A new discovery suggests it could one day be possible to chemically reprogram and repair damaged nerves after spinal cord injury or brain trauma.
Researchers from Imperial College London and the Hertie Institute, University of Tuebingen have identified a possible mechanism for re-growing damaged nerve fibres in the central nervous system (CNS). This damage is currently irreparable, often leaving those who suffer spinal cord injury, stroke or brain trauma with serious impairments like loss of sensation and permanent paralysis.
Published in Nature Communications today, the research highlights the role of a protein called P300/CBP-associated factor (PCAF), which appears to be essential for the series of chemical and genetic events that allow nerves to regenerate. Regenerating nerve fibres is one of the best hopes for those suffering from CNS damage to recover.
When researchers injected PCAF into mice with damage to their central nervous system, this significantly increased the number of nerve fibres that grew back, indicating that it may be possible to chemically control the regeneration of nerves in the CNS.
"The results suggest that we may be able to target specific chemical changes to enhance the growth of nerves after injury to the central nervous system," said lead study author Professor Simone Di Giovanni, from Imperial College London's Department of Medicine. "The ultimate goal could be to develop a pharmaceutical method to trigger the nerves to grow and repair and to see some level of recovery in patients. We are excited about the potential of this work but the findings are preliminary.
"The next step is to see whether we can bring about some form of recovery of movement and function in mice after we have stimulated nerve growth through the mechanism we have identified. If this is successful, then there could be a move towards developing a drug and running clinical trials with people. We hope that our new work could one day help people to recover feeling and movement, but there are many hurdles to overcome first," he added.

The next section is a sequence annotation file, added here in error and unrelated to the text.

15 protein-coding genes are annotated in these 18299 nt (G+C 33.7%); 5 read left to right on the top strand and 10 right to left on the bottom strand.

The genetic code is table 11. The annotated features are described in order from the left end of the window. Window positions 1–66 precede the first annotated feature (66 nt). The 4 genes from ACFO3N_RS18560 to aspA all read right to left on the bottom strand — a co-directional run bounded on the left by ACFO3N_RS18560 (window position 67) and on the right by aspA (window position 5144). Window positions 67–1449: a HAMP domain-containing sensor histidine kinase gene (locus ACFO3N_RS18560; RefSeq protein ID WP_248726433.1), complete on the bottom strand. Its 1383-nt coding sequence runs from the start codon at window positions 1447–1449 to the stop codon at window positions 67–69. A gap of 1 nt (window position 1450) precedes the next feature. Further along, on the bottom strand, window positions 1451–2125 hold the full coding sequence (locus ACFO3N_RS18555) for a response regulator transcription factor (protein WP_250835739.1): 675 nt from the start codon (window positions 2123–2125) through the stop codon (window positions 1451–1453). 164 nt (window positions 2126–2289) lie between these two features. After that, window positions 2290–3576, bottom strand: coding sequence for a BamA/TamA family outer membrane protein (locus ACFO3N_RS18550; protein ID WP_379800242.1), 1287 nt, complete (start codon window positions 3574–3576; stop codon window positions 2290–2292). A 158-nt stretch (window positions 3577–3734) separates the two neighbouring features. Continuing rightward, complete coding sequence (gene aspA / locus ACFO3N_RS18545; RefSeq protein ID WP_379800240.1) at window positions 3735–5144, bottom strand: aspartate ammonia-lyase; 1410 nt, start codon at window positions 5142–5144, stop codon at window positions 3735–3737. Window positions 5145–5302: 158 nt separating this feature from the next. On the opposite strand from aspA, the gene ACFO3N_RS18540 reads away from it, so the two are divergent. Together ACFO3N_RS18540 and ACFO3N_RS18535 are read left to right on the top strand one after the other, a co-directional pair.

The researchers were interested in understanding how axons in the peripheral nervous system (PNS) make a vigorous effort to grow back when they are damaged, whereas CNS axons mount little or no effort. If damage occurs in the peripheral nervous system, which controls areas outside of the brain and spinal cord, about 30% of the nerves grow back and there is often recovery of movement and function. The researchers wanted to explore whether it was possible to generate a similar response in the CNS.
Co-author Dr Radhika Puttagunta from the University of Tuebingen said: "With this work we add another level of understanding into the specific mechanisms of how the body is able to regenerate in the PNS and have used this knowledge to drive regeneration where it is lacking in the CNS. We believe this will help further our understanding of mechanisms that could enhance regeneration and physical recovery after CNS injury."
To investigate the differences between how the two systems respond to damage, the researchers looked at mouse models and cells in culture. They compared the responses to PNS damage and CNS damage in a type of neuron called a dorsal root ganglion, which connects to both the CNS and the PNS.
They found that epigenetic mechanisms were at the core of this capacity to regenerate. Epigenetic mechanisms are processes that, without altering our DNA, manage to activate or deactivate genes in response to the environment. They normally take the form of chemical reactions and have been shown to control how genes influence diseases such as cancer and diabetes. However this is the first demonstration of a specific epigenetic mechanism responsible for nerve regeneration.
When nerves are damaged in the PNS, the damaged nerves send 'retrograde' signals back to the cell body to switch on an epigenetic program to initiate nerve growth. Very little was previously known about the mechanism which allows this 'switching on' to occur.
The researchers identified the sequence of chemical events that lead to the 'switching on' of the program to initiate nerve regrowth and pinpointed the protein PCAF as being central to the process. Furthermore when they injected PCAF into mice with damage to their central nervous system, there was a significant increase in the number of nerve fibres that grew back.
R. Puttagunta et al. 'PCAF-dependent epigenetic changes promote axonal regeneration in the central nervous system', Nature Communications (2014), DOI: 10.1038/n-comms4527